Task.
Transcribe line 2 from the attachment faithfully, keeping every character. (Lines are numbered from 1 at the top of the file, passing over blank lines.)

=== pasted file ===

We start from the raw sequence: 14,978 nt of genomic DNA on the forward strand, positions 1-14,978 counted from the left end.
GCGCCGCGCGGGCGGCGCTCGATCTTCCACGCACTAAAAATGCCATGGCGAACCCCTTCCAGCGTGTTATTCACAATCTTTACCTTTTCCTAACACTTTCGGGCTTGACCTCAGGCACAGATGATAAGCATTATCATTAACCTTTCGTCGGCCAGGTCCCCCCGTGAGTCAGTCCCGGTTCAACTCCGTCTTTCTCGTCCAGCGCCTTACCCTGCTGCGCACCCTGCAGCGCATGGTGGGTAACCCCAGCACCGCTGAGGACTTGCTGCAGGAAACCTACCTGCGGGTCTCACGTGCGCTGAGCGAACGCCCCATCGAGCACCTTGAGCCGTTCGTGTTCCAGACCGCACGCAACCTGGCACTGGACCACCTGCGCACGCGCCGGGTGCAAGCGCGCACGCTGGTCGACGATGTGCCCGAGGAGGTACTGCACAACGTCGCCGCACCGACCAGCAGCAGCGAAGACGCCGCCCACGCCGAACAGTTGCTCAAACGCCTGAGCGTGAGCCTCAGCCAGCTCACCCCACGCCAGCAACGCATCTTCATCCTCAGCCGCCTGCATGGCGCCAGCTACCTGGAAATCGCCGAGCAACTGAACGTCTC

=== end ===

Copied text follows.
GCGCCGCGCGGGCGGCGCTCGATCTTCCACGCACTAAAAATGCCATGGCGAACCCCTTCCAGCGTGTTATTCACAATCTTTACCTTTTCCTAACACTTTCGGGCTTGACCTCAGGCACAGATGATAAGCATTATCATTAACCTTTCGTCGGCCAGGTCCCCCCGTGAGTCAGTCCCGGTTCAACTCCGTCTTTCTCGTCCAGCGCCTTACCCTGCTGCGCACCCTGCAGCGCATGGTGGGTAACCCCAGCACCGCTGAGGACTTGCTGCAGGAAACCTACCTGCGGGTCTCACGTGCGCTGAGCGAACGCCCCATCGAGCACCTTGAGCCGTTCGTGTTCCAGACCGCACGCAACCTGGCACTGGACCACCTGCGCACGCGCCGGGTGCAAGCGCGCACGCTGGTCGACGATGTGCCCGAGGAGGTACTGCACAACGTCGCCGCACCGACCAGCAGCAGCGAAGACGCCGCCCACGCCGAACAGTTGCTCAAACGCCTGAGCGTGAGCCTCAGCCAGCTCACCCCACGCCAGCAACGCATCTTCATCCTCAGCCGCCTGCATGGCGCCAGCTACCTGGAAATCGCCGAGCAACTGAACGTCTC